Posts Tagged ‘video-player’

10 Programs that Make Windows 8 Better

Tuesday, September 4th, 2012

Here are some freeware programs that help to fill in some of the gaps in the new Windows 8 interface (or in other words, they make Windows 8 feel more like Windows 7.)

So you have made the jump and installed Windows 8 on a computer, or, you are planning to buy a tablet, laptop or desktop PC running Microsoft’s latest operating system. If this is your first contact with the OS, chance is that you will need some time adjusting to the new startpage, missing start menu, and all the smaller changes that come with it. I think we can all agree that Windows 8 is different, and that not only shows when you first boot into the operating system, but also when you try to run programs or tasks that may no longer work out of the box.


Miro 4 Beta Released – Better Performance, More Features

Tuesday, May 3rd, 2011

I’m kind of surprised that I haven’t heard about Miro before; it sounds kind of like a web browser, specially tailored for video, audio and bit torrent …

I’m keeping a close eye on Miro every since the product was released as the Democracy Player back in 2006. A lot has changed since then, not only the name. The developers have pushed out the first beta of the upcoming version of Miro. Let me explain quickly what Miro is all about.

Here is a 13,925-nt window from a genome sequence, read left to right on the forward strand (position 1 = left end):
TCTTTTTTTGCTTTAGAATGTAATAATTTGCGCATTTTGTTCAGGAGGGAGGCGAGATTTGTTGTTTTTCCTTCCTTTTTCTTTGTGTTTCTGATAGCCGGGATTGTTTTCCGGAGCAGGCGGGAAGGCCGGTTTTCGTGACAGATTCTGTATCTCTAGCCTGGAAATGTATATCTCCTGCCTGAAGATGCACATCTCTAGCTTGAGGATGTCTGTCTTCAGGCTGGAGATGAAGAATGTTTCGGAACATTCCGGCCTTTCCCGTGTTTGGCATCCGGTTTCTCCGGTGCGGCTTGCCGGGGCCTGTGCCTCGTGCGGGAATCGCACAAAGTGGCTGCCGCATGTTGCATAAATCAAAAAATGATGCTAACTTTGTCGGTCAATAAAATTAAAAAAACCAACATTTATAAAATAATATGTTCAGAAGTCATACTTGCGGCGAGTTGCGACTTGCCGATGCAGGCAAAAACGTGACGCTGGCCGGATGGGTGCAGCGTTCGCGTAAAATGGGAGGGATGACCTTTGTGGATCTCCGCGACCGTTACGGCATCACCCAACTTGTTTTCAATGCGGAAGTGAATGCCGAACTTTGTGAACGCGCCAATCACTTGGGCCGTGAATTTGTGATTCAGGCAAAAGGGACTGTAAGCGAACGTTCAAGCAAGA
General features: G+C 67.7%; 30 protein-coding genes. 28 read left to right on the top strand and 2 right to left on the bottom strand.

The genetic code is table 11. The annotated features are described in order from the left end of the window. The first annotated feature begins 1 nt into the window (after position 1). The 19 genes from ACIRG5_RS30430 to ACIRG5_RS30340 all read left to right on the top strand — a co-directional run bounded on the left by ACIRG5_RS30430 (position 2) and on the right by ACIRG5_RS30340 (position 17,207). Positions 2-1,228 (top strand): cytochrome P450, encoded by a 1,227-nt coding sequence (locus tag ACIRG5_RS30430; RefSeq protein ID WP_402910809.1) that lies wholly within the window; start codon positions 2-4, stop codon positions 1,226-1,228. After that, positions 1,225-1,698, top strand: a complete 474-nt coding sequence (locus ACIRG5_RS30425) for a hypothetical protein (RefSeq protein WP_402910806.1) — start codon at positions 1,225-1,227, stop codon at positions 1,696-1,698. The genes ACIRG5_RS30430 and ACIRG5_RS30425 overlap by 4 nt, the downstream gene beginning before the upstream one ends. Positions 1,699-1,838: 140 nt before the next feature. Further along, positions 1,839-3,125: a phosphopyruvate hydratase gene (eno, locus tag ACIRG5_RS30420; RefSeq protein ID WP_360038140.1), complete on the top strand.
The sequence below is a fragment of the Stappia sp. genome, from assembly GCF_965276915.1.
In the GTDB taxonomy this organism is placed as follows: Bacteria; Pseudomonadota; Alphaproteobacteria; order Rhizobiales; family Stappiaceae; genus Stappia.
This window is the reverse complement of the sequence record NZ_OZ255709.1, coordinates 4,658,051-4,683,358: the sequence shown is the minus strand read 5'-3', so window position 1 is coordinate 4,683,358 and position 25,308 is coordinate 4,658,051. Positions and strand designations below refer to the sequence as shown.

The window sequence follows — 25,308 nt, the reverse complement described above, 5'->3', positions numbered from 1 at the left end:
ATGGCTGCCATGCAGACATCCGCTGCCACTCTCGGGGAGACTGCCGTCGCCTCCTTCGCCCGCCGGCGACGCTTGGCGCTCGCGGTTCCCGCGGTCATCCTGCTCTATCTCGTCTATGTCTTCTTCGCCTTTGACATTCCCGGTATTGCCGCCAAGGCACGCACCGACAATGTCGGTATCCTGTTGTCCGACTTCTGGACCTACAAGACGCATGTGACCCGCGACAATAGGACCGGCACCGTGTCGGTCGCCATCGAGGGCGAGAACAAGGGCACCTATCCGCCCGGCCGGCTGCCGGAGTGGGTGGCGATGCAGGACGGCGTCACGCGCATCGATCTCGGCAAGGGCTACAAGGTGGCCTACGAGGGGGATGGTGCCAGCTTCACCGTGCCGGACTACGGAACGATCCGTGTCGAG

DivX HiQ – Replace Video Player on Youtube and Other Video Sites

Tuesday, December 7th, 2010

Interesting … Here’s a video player that claims to be less of a resource-hog than Adobe Flash …

Current Adobe Flash versions cause a heavy load on many computer systems during video playback. This will change with the upcoming Adobe Flash Player 10.2 which is currently available as a beta version. Users who are experiencing performance problems during video playback, especially when they are playing high definition contents on video sites such as Youtube, Facebook, ESPN or Break, have the option of replacing the Flash video player with a third party player; And DivX HiQ is that player. The free software is available for Windows and Macintosh systems. It gets installed as a add-on or extension in popular browsers such as Google Chrome and Firefox. One thing that I did not like about the installation was that it added itself to all browsers instead of giving the user a choice of web browser to which it should be added to.